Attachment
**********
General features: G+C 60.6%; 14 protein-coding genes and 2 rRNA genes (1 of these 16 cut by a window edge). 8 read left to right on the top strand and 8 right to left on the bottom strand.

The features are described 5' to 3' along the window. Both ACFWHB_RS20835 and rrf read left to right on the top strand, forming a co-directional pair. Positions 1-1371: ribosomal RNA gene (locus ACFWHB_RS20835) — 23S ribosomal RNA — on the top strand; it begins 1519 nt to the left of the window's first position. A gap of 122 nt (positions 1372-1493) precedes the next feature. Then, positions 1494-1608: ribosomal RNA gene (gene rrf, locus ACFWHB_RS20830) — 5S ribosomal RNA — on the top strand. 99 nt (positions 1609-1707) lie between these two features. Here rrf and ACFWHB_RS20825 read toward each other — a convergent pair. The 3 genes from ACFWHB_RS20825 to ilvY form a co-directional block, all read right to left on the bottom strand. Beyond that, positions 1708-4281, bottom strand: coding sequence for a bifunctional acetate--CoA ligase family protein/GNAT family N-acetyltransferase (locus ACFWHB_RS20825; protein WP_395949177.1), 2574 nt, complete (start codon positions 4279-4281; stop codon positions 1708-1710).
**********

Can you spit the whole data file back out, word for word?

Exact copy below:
General features: G+C 60.6%; 14 protein-coding genes and 2 rRNA genes (1 of these 16 cut by a window edge). 8 read left to right on the top strand and 8 right to left on the bottom strand.

The features are described 5' to 3' along the window. Both ACFWHB_RS20835 and rrf read left to right on the top strand, forming a co-directional pair. Positions 1-1371: ribosomal RNA gene (locus ACFWHB_RS20835) — 23S ribosomal RNA — on the top strand; it begins 1519 nt to the left of the window's first position. A gap of 122 nt (positions 1372-1493) precedes the next feature. Then, positions 1494-1608: ribosomal RNA gene (gene rrf, locus ACFWHB_RS20830) — 5S ribosomal RNA — on the top strand. 99 nt (positions 1609-1707) lie between these two features. Here rrf and ACFWHB_RS20825 read toward each other — a convergent pair. The 3 genes from ACFWHB_RS20825 to ilvY form a co-directional block, all read right to left on the bottom strand. Beyond that, positions 1708-4281, bottom strand: coding sequence for a bifunctional acetate--CoA ligase family protein/GNAT family N-acetyltransferase (locus ACFWHB_RS20825; protein WP_395949177.1), 2574 nt, complete (start codon positions 4279-4281; stop codon positions 1708-1710).